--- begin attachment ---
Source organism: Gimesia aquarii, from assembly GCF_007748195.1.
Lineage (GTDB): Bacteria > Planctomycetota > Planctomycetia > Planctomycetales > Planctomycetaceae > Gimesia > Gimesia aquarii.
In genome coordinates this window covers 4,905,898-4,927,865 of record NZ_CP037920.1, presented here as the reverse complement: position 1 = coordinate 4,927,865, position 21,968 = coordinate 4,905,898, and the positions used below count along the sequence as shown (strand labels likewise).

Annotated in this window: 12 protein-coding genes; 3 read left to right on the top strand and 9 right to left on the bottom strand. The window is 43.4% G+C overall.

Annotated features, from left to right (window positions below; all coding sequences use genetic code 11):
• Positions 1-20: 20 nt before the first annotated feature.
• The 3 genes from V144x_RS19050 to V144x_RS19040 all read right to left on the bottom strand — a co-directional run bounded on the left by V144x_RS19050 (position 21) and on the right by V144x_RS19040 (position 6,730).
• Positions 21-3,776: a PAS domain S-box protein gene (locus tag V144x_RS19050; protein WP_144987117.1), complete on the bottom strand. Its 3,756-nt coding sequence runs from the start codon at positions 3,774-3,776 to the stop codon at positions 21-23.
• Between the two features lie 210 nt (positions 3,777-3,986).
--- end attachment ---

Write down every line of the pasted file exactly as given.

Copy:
Source organism: Gimesia aquarii, from assembly GCF_007748195.1.
Lineage (GTDB): Bacteria > Planctomycetota > Planctomycetia > Planctomycetales > Planctomycetaceae > Gimesia > Gimesia aquarii.
In genome coordinates this window covers 4,905,898-4,927,865 of record NZ_CP037920.1, presented here as the reverse complement: position 1 = coordinate 4,927,865, position 21,968 = coordinate 4,905,898, and the positions used below count along the sequence as shown (strand labels likewise).

Annotated in this window: 12 protein-coding genes; 3 read left to right on the top strand and 9 right to left on the bottom strand. The window is 43.4% G+C overall.

Annotated features, from left to right (window positions below; all coding sequences use genetic code 11):
• Positions 1-20: 20 nt before the first annotated feature.
• The 3 genes from V144x_RS19050 to V144x_RS19040 all read right to left on the bottom strand — a co-directional run bounded on the left by V144x_RS19050 (position 21) and on the right by V144x_RS19040 (position 6,730).
• Positions 21-3,776: a PAS domain S-box protein gene (locus tag V144x_RS19050; protein WP_144987117.1), complete on the bottom strand. Its 3,756-nt coding sequence runs from the start codon at positions 3,774-3,776 to the stop codon at positions 21-23.
• Between the two features lie 210 nt (positions 3,777-3,986).